urposeful and saccharine-sweet, these poems on religious and secular topics take on new life on the accompanying CD.
Wharnsby, a musician, has an appealing folk style, but the poetry on the page sounds forced and often trite. To interest young children in diversity, he writes such lines as “People are a lot like candy! / There’re [sic] all so different and dandy.” Describing “Piles of Smiles” that have been hidden away, he laments: “Someone misplaced the key, / causing global tragedy.” The poems range from the personal “I had a Chirpy Chick,” in which the narrator focuses on love for a pet and love for her grandmother, to a didactic poem entitled “The Mosque.” Typographical mistakes abound, with the use of “their” for “they’re” in the poem “Prayer” and in the example above, among others. Vibrantly colored flowers and plants, echoed in the handsome prayer rugs that illustrate “Prayer,” curl their way around multiracial children and adults. Most adult women wear hijab, as do some girls. With more and more Muslim families in North American communities, there is certainly a need for books of this type. Unfortunately, as with much other religious poetry collections for children, the message takes precedence over the words.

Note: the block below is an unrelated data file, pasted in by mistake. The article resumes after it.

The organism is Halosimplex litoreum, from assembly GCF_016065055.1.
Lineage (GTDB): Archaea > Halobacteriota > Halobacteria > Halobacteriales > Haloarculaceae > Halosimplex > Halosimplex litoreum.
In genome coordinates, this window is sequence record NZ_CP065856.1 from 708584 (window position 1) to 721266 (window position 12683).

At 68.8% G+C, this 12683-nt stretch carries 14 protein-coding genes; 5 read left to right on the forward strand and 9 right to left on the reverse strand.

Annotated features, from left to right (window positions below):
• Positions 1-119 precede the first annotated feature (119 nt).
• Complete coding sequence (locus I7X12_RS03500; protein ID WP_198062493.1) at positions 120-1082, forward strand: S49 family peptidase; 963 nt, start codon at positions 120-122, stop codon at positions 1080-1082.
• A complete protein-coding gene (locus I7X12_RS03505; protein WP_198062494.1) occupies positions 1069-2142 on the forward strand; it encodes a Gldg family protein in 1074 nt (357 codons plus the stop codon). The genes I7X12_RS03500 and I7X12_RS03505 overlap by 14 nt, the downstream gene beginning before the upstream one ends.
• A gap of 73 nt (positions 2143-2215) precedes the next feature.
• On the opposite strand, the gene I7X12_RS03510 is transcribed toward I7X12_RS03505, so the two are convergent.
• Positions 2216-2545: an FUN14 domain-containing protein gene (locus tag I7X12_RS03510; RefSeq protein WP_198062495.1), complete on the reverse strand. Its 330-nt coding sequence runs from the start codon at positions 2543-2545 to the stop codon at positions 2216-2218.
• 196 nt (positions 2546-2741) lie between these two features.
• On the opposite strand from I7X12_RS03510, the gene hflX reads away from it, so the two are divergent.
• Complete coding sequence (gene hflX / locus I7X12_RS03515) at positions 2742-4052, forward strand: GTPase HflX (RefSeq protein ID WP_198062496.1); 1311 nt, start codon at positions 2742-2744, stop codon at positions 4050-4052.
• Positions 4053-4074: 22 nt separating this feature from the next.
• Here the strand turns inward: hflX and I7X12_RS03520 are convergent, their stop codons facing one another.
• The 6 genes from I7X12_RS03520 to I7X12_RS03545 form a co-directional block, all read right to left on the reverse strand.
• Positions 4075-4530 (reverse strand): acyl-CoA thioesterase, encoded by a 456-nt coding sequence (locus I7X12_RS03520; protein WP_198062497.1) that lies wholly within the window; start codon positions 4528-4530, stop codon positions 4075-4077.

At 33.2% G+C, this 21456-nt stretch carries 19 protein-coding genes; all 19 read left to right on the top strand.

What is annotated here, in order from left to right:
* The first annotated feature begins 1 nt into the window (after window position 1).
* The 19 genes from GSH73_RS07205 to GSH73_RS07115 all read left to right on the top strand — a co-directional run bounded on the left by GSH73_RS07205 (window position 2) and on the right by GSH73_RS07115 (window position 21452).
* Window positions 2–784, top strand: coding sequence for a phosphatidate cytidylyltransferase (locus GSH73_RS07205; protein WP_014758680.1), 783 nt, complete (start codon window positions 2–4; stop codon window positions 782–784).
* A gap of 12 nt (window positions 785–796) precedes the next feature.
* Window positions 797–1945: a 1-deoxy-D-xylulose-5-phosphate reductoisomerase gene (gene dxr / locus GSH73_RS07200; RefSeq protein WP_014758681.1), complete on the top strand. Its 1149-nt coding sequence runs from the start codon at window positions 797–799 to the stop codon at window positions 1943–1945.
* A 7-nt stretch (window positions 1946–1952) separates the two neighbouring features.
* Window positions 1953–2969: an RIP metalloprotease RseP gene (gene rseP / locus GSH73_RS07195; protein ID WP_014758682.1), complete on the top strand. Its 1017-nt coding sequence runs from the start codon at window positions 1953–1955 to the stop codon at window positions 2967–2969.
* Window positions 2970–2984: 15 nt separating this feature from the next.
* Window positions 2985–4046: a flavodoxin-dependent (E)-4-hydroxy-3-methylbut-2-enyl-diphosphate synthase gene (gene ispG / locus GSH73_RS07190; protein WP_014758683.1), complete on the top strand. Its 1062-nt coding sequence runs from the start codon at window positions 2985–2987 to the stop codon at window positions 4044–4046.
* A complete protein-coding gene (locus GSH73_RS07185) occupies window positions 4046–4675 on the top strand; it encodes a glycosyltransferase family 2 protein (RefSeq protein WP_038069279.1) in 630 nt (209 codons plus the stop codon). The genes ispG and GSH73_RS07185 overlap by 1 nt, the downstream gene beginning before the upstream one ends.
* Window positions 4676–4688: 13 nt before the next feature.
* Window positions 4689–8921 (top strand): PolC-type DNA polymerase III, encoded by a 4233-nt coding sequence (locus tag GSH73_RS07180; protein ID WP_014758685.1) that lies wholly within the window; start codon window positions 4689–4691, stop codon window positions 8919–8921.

The more engaging musical version is available separately through iTunes and other distributors. You won’t hear the typos. (Poetry. 5-9)